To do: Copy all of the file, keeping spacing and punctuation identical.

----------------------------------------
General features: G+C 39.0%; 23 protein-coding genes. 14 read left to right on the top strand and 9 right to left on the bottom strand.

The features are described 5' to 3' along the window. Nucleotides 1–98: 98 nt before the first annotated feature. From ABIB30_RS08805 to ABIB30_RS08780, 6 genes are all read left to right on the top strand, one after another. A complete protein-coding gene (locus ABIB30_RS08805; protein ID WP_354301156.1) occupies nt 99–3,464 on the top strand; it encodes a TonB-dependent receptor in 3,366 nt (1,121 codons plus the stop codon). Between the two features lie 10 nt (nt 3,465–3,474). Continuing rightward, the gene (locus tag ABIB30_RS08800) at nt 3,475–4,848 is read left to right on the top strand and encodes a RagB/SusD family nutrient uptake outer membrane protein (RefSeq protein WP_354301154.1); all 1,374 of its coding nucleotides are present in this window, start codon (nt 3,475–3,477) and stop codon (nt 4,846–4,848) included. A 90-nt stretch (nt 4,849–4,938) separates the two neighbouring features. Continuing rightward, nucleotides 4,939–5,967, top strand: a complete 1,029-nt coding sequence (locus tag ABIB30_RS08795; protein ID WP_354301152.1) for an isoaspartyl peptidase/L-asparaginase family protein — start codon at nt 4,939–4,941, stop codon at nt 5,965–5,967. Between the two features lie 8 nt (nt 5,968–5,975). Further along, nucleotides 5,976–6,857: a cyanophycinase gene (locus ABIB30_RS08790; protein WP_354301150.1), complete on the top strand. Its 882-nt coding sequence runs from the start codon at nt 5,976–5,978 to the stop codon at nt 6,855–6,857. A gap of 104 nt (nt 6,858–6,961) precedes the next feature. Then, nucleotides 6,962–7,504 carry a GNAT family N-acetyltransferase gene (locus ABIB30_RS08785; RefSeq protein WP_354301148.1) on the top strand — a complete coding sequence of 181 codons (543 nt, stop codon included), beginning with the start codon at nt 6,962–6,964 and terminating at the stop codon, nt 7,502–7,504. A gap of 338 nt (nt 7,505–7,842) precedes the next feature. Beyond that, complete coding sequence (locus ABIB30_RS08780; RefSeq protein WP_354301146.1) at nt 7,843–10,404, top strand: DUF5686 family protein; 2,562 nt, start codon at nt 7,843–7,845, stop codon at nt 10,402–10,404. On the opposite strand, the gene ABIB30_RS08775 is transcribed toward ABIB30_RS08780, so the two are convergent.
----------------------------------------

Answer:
General features: G+C 39.0%; 23 protein-coding genes. 14 read left to right on the top strand and 9 right to left on the bottom strand.

The features are described 5' to 3' along the window. Nucleotides 1–98: 98 nt before the first annotated feature. From ABIB30_RS08805 to ABIB30_RS08780, 6 genes are all read left to right on the top strand, one after another. A complete protein-coding gene (locus ABIB30_RS08805; protein ID WP_354301156.1) occupies nt 99–3,464 on the top strand; it encodes a TonB-dependent receptor in 3,366 nt (1,121 codons plus the stop codon). Between the two features lie 10 nt (nt 3,465–3,474). Continuing rightward, the gene (locus tag ABIB30_RS08800) at nt 3,475–4,848 is read left to right on the top strand and encodes a RagB/SusD family nutrient uptake outer membrane protein (RefSeq protein WP_354301154.1); all 1,374 of its coding nucleotides are present in this window, start codon (nt 3,475–3,477) and stop codon (nt 4,846–4,848) included. A 90-nt stretch (nt 4,849–4,938) separates the two neighbouring features. Continuing rightward, nucleotides 4,939–5,967, top strand: a complete 1,029-nt coding sequence (locus tag ABIB30_RS08795; protein ID WP_354301152.1) for an isoaspartyl peptidase/L-asparaginase family protein — start codon at nt 4,939–4,941, stop codon at nt 5,965–5,967. Between the two features lie 8 nt (nt 5,968–5,975). Further along, nucleotides 5,976–6,857: a cyanophycinase gene (locus ABIB30_RS08790; protein WP_354301150.1), complete on the top strand. Its 882-nt coding sequence runs from the start codon at nt 5,976–5,978 to the stop codon at nt 6,855–6,857. A gap of 104 nt (nt 6,858–6,961) precedes the next feature. Then, nucleotides 6,962–7,504 carry a GNAT family N-acetyltransferase gene (locus ABIB30_RS08785; RefSeq protein WP_354301148.1) on the top strand — a complete coding sequence of 181 codons (543 nt, stop codon included), beginning with the start codon at nt 6,962–6,964 and terminating at the stop codon, nt 7,502–7,504. A gap of 338 nt (nt 7,505–7,842) precedes the next feature. Beyond that, complete coding sequence (locus ABIB30_RS08780; RefSeq protein WP_354301146.1) at nt 7,843–10,404, top strand: DUF5686 family protein; 2,562 nt, start codon at nt 7,843–7,845, stop codon at nt 10,402–10,404. On the opposite strand, the gene ABIB30_RS08775 is transcribed toward ABIB30_RS08780, so the two are convergent.